I believe Gary Al-Inmend'ham to be a reinacarntion of Al-Ma'ari, with his catchphrase "Unneeded Need".

    1. Thanks, Anonymous. No doubt you're right about the transcription. Think you could be right about the reincarnation business!

    2. Oh PLEASE! I don't want to believe I'll be born YET AGAIN -- and I hope neither Al Maari nor Gary believe in it either.

      That said, I do understand people from rebirth-believing cultures saying stuff like, "In my next birth, I want to be born your son/daughter/spouse/brother/sister/whatever else." It just comes naturally to them, even if the idea of rebirth is disgusting and terrifying to them.

    3. Please, NO REBIRTH for me as well!

      And awesome, karl!

      Let´s keep bringing up more about antinatalism and pessimistic writers and thinkers!

      Man, everytime I read some stuff like this, I get my hairs all up - it´s like we´re brothers with this guy - and everyone that thinks the same! It´s incredible and weird. It´s like the world is an absurd indeed. People just can´t seem to find because they are blinded.

    4. Thanks, guys! Yup, always good to add another writer to the canon!

  3. Thanks for the shout out Karl!, LOVE the post!!:).

    I feel the same as Shadow, the first time i starting reading about him i was like "woooow, how did i miss this? He's even a vegan!" *Badass overload*.

    It feels weird thinking about him and the struggles he had to overcome in that period (must've been painful) yet he was pretty much admired. I wonder if people will talk about today's antinatalists in the future, it will be cool if they saw your blog (others too) still standing( or saved archive) and the people posting. I think we antinatalists need that support, it can be a harsh path to go alone. Al-Ma'arri did it all alone, without the internet, surrounding by hardcore cultists of life/religion and he never broke and gave in.*applause*

    Reincarnation is revolting to me, and i completely agree with Tupac :"My only fear of death is coming back reincarnated". The idea of doing coming back to this conclusion is haunting. I mean no more dammit:)

    Again, awesome post!

    1. Thanks, KaBoem! Cheers for the kind words. Yeah, the guy was a hero, especially given the times he lived in. Just shows that integrity will always be recognised, no matter what.

  4. Good to see antinatalism stuff from a non modern Western source. The Thracians, northern neighbors of the ancient Greeks, welcomed a child with lamentations over all the suffering it would edure. The dead were buried with mirth and jesting, happy they were done with the business of life.

    1. Thanks, Unknown. Yup, and the Bogomils, who appropriately lived in the same area as where E.M. Cioran would later be born:-)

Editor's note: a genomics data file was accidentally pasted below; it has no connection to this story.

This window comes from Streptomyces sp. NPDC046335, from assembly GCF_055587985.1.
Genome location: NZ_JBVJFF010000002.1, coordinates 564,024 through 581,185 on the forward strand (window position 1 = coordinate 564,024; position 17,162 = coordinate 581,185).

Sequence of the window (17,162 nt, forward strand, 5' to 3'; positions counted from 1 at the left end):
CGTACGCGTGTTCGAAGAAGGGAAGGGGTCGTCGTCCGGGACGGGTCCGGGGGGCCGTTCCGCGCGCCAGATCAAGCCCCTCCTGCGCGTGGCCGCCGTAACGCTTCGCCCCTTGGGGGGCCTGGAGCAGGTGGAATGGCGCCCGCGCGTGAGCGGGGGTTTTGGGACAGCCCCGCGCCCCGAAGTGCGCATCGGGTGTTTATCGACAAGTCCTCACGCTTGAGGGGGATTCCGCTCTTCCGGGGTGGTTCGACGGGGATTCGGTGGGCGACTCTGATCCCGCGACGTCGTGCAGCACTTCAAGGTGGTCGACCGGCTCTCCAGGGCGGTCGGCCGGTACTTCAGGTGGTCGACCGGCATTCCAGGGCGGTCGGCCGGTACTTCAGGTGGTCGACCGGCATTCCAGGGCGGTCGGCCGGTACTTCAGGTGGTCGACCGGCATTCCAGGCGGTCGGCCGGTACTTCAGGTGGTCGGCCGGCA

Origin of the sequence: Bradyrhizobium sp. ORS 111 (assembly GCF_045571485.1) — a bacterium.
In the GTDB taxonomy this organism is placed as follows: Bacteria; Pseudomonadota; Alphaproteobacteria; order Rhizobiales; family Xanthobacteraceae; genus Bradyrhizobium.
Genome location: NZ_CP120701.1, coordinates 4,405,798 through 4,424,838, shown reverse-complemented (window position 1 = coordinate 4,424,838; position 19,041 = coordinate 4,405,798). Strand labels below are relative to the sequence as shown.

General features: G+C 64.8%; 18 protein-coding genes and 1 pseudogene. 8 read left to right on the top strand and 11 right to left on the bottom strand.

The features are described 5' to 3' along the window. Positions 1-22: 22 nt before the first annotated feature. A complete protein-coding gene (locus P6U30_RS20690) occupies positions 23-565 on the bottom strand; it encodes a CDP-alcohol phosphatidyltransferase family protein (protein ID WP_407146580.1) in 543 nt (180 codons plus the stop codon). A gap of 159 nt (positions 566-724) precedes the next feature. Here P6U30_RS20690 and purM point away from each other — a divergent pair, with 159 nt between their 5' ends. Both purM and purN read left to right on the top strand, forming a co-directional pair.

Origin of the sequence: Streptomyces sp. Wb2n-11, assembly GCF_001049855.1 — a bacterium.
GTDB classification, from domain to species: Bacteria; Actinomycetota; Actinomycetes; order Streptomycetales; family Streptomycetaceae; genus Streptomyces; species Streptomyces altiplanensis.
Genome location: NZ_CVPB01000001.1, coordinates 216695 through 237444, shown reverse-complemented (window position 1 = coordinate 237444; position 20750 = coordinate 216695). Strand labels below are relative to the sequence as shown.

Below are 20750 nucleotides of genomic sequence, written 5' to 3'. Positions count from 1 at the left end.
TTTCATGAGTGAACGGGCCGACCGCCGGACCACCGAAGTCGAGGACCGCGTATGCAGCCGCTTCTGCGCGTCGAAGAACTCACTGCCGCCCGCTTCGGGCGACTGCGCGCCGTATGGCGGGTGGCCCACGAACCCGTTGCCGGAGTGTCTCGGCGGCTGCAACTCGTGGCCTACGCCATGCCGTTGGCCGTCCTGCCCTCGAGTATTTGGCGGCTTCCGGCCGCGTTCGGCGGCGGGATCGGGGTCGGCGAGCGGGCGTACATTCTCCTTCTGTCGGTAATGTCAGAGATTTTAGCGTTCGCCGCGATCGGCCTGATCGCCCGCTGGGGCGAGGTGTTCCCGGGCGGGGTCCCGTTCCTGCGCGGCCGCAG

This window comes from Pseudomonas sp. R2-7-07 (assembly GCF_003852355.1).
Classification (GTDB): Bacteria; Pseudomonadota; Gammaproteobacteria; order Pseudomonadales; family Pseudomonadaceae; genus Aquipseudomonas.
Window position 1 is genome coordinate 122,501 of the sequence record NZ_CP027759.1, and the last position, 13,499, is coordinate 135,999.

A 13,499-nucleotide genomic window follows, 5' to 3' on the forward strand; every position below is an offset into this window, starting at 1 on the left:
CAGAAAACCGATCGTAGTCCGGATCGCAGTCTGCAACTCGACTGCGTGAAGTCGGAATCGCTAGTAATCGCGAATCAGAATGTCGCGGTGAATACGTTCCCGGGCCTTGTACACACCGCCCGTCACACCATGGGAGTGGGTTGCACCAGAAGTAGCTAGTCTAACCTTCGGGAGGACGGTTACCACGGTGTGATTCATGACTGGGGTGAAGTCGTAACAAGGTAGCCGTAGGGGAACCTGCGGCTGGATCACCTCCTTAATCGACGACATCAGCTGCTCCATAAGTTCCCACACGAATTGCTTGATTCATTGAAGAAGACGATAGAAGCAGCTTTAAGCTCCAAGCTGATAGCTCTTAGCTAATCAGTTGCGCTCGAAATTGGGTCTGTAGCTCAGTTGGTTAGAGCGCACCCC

5. These words of Al-Maarri are a breath of fresh air to my spirit. All my life I am considered a depressive, antisocial, evil, a lunatic even, only because from the time of my birth I have not desired to live and because I started pulling away from life at a really young age ("Here must I stay, by Doom's both hands constrained,Nor go until my going is ordained"). Here is a wise and honest man, Al-Maarri. Why don't I have the courage to say such things aloud as he did?

    1. Thanks, Anonymous. I know the feeling. Had a debate with two optimists the other night re. the usual issues. After I left, I was apparently labelled a 'nihilist nut-job'. I'm afraid the world will always believe what it needs to in order to keep rolling toward oblivion. Stay strong, brother. You are not alone.

    2. Hi there, to all of you, brave and generous ANs!
      Keep the good job, you are (to me, and probably many others) like a soothing balm... a necessary 'unnecesary need' (sorry for you).

      Big hug from Spain, soul brothers & sisters,
      and you can rest assured you are on the right track, no doubt about it...

  6. Fantastic post Karl! I remember reading about this guy a while back, but I had forgotten him. This time in Islamic history was rife with speculation on the nature of reality, religion, and how humans fit into it all. I just finished a book on esoteric Islamic groups (specifically the Brethren of Purity) and how they integrated Neoplatonic thought into their views. All that aside, it's nice to know that rationalism and pessimism was afoot at this time as well.

    Great poetry as well.

  7. By the way (I'm the anonymous above, trying to get myself a name), as far as I know there should be an afterlife... the only logical deduction from all my life-long thorough research into the topic (from different angles: NDEs, spiritualist records, personal experiences, etc...).

    Obviously, from this earth's point of view, nothing justifies suffering (or rather, SUFFERING, in capitals, unlimited, infinite, unspeakable) but you cannot ignore the facts... there seems to be something beyond... and it seems to be interested in providing explanations...

    OK, I, for one, and however unwillingly, won't deny anybody the opportunity to express themselves and explain whatever.